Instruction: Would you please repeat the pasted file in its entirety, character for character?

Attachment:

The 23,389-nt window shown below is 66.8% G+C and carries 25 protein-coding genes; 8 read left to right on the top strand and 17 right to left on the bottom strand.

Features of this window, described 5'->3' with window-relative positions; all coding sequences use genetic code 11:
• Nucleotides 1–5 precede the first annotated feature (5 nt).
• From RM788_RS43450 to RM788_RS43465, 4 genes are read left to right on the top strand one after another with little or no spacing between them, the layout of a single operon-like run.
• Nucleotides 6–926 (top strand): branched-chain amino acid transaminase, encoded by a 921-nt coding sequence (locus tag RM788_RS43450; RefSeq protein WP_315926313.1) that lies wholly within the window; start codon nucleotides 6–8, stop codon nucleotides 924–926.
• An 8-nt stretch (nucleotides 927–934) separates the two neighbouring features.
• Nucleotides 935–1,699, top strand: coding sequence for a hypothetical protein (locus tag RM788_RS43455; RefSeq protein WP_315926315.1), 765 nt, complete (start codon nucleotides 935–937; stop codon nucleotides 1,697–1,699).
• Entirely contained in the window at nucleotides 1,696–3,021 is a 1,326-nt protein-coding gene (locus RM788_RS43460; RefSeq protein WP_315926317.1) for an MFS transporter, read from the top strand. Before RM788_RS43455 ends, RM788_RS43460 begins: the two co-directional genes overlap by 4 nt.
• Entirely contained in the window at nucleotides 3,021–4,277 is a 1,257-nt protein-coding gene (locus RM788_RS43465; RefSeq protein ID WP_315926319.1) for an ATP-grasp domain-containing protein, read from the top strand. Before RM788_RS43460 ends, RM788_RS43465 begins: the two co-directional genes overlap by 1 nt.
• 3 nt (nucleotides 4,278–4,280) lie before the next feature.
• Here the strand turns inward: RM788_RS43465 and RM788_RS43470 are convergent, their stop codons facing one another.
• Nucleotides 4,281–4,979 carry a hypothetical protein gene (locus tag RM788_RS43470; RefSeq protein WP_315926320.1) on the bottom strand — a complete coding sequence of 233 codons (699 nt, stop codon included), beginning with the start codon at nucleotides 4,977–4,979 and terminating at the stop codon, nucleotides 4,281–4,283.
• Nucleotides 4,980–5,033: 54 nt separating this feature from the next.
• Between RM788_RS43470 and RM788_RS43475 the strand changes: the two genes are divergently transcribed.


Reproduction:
The 23,389-nt window shown below is 66.8% G+C and carries 25 protein-coding genes; 8 read left to right on the top strand and 17 right to left on the bottom strand.

Features of this window, described 5'->3' with window-relative positions; all coding sequences use genetic code 11:
• Nucleotides 1–5 precede the first annotated feature (5 nt).
• From RM788_RS43450 to RM788_RS43465, 4 genes are read left to right on the top strand one after another with little or no spacing between them, the layout of a single operon-like run.
• Nucleotides 6–926 (top strand): branched-chain amino acid transaminase, encoded by a 921-nt coding sequence (locus tag RM788_RS43450; RefSeq protein WP_315926313.1) that lies wholly within the window; start codon nucleotides 6–8, stop codon nucleotides 924–926.
• An 8-nt stretch (nucleotides 927–934) separates the two neighbouring features.
• Nucleotides 935–1,699, top strand: coding sequence for a hypothetical protein (locus tag RM788_RS43455; RefSeq protein WP_315926315.1), 765 nt, complete (start codon nucleotides 935–937; stop codon nucleotides 1,697–1,699).
• Entirely contained in the window at nucleotides 1,696–3,021 is a 1,326-nt protein-coding gene (locus RM788_RS43460; RefSeq protein WP_315926317.1) for an MFS transporter, read from the top strand. Before RM788_RS43455 ends, RM788_RS43460 begins: the two co-directional genes overlap by 4 nt.
• Entirely contained in the window at nucleotides 3,021–4,277 is a 1,257-nt protein-coding gene (locus RM788_RS43465; RefSeq protein ID WP_315926319.1) for an ATP-grasp domain-containing protein, read from the top strand. Before RM788_RS43460 ends, RM788_RS43465 begins: the two co-directional genes overlap by 1 nt.
• 3 nt (nucleotides 4,278–4,280) lie before the next feature.
• Here the strand turns inward: RM788_RS43465 and RM788_RS43470 are convergent, their stop codons facing one another.
• Nucleotides 4,281–4,979 carry a hypothetical protein gene (locus tag RM788_RS43470; RefSeq protein WP_315926320.1) on the bottom strand — a complete coding sequence of 233 codons (699 nt, stop codon included), beginning with the start codon at nucleotides 4,977–4,979 and terminating at the stop codon, nucleotides 4,281–4,283.
• Nucleotides 4,980–5,033: 54 nt separating this feature from the next.
• Between RM788_RS43470 and RM788_RS43475 the strand changes: the two genes are divergently transcribed.